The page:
Best ResponseYou've already chosen the best response.1from there, I subtracted 2 from 2.02, and 1.98 from two, which both gave me 0.02. So I concluded that \(\delta =0.02\), which was a correct answer according to the computer software I'm using.

Jamierox4ev3r
 one year ago
Best ResponseYou've already chosen the best response.1So I assumed from then that I knew what I was doing XD I suppose I was just confused about the fact that the functions are different, but they wield the same answers

ganeshie8
 one year ago
Best ResponseYou've already chosen the best response.3let me ask you a question there

ganeshie8
 one year ago
Best ResponseYou've already chosen the best response.3you have ``` 1.98<x<2.002 ``` then you say : ``` from there, I subtracted 2 from 2.02, and 1.98 from two, which both gave me 0.02.`

ganeshie8
 one year ago
Best ResponseYou've already chosen the best response.3that is wrong how can both give you 0.02 ? double check

Jamierox4ev3r
 one year ago
Best ResponseYou've already chosen the best response.12.022=0.02 21.98=0.02 ^^ they both do give 0.02 oo

ganeshie8
 one year ago
Best ResponseYou've already chosen the best response.3Oops sry, you're right!

ganeshie8
 one year ago
Best ResponseYou've already chosen the best response.3so it seems the same \(\delta\) works in both cases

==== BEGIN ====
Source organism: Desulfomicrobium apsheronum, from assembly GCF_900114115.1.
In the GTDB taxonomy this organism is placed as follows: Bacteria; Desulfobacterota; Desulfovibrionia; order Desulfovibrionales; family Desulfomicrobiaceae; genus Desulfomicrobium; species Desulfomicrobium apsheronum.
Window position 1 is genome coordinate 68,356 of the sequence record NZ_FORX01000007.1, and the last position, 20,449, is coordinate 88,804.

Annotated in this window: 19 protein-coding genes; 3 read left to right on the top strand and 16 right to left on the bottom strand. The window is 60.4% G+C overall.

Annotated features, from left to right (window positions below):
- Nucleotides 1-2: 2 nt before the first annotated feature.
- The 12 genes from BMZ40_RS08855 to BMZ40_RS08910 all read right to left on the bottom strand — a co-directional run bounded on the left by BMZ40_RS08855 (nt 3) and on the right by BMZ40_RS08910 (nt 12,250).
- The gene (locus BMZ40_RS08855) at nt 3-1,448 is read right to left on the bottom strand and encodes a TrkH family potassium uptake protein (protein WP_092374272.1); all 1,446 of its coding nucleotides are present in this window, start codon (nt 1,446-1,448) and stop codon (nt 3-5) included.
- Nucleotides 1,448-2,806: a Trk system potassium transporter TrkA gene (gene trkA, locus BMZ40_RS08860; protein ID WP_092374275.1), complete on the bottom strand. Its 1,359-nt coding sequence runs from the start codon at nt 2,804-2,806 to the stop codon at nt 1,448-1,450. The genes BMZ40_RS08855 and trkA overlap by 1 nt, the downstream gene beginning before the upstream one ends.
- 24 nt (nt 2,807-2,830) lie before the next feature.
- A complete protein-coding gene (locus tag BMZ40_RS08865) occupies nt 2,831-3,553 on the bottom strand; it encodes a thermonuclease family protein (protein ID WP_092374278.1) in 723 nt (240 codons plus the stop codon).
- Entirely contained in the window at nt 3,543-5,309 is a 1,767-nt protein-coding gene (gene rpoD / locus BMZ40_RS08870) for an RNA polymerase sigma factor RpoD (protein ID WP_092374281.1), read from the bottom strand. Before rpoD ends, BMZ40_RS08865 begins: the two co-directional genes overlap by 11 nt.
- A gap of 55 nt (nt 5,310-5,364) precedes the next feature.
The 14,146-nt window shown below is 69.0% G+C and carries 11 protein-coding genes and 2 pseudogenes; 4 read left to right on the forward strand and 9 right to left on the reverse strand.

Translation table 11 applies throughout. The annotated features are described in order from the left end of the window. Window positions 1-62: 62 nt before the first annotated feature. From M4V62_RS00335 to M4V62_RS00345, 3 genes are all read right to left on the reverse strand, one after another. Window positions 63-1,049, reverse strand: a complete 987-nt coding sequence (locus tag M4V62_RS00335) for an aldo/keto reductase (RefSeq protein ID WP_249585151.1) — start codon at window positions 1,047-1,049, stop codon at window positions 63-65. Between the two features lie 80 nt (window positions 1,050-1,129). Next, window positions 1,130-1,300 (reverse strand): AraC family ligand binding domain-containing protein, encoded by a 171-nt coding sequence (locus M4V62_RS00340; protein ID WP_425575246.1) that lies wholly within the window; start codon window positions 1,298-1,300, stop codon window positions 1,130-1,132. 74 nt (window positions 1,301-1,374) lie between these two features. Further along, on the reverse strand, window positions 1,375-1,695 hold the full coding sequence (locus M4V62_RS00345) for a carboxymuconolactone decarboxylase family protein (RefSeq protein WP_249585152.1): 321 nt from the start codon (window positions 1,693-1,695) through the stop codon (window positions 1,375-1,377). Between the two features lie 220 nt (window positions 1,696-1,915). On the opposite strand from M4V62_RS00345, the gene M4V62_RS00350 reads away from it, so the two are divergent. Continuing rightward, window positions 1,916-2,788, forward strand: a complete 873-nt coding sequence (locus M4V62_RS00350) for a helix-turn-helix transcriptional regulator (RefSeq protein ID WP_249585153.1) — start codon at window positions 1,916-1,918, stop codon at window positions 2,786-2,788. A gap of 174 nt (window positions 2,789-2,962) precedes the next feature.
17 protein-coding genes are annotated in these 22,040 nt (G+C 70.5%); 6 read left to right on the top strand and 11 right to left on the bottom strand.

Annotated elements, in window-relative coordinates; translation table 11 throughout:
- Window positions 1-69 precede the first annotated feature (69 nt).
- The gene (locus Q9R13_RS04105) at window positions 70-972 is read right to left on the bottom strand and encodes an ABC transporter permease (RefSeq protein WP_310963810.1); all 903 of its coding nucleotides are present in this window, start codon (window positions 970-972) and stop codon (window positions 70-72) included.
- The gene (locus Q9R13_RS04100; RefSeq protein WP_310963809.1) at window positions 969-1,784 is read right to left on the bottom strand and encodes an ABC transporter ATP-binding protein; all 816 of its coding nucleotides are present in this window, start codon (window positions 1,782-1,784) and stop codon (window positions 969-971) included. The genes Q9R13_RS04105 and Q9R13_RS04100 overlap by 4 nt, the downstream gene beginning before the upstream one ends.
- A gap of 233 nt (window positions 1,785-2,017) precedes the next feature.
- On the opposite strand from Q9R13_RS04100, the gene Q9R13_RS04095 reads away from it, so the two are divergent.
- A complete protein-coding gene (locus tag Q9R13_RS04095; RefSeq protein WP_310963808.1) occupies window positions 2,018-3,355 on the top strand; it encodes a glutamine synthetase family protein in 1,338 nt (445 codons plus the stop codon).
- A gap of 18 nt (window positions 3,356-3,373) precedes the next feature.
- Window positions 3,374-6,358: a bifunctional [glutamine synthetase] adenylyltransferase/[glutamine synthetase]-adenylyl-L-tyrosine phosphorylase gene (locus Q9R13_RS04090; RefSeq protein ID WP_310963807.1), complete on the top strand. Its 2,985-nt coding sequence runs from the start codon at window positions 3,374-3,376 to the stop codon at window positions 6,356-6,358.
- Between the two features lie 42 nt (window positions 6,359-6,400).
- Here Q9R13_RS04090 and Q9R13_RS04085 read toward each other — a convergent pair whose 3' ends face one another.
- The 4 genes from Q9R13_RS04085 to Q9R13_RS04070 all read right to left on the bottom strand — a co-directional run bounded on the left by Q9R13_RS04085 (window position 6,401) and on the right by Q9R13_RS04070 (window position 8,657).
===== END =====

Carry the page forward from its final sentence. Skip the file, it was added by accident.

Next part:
Jamierox4ev3r
 one year ago
Best ResponseYou've already chosen the best response.1yeah :P weird how the solutions are exactly the same, regardless of the functions being different

Jamierox4ev3r
 one year ago
Best ResponseYou've already chosen the best response.1Why is that? do you know?

ganeshie8
 one year ago
Best ResponseYou've already chosen the best response.3they both are kinda same functions, they only differ by a constant

ganeshie8
 one year ago
Best ResponseYou've already chosen the best response.3f(x) = 5x5 g(x) = 5x10

Jamierox4ev3r
 one year ago
Best ResponseYou've already chosen the best response.1that's true...I suppose that makes sense, thy only vary by where in the graph they start

Jamierox4ev3r
 one year ago
Best ResponseYou've already chosen the best response.1Another thing i don't get is that with the 5x10, you use 2 in order to find \(\delta\) but with 5x5, you use 1 in order to find \(\delta\) I don't know why I get hung up on these tiny details XD

ganeshie8
 one year ago
Best ResponseYou've already chosen the best response.3you don't have teamviewer/skype?

Jamierox4ev3r
 one year ago
Best ResponseYou've already chosen the best response.1I could screenshot you what I'm looking at oo

ganeshie8
 one year ago
Best ResponseYou've already chosen the best response.3not necessary, i have a khan academy video that explains exactly this one sec..

ganeshie8
 one year ago
Best ResponseYou've already chosen the best response.3here is it is https://www.khanacademy.org/math/differentialcalculus/limits_topic/epsilon_delta/v/epsilondeltalimitdefinition1

Jamierox4ev3r
 one year ago
Best ResponseYou've already chosen the best response.1omg @ganeshie8 that's actually a super clear explanation, I got it! Thank you u.u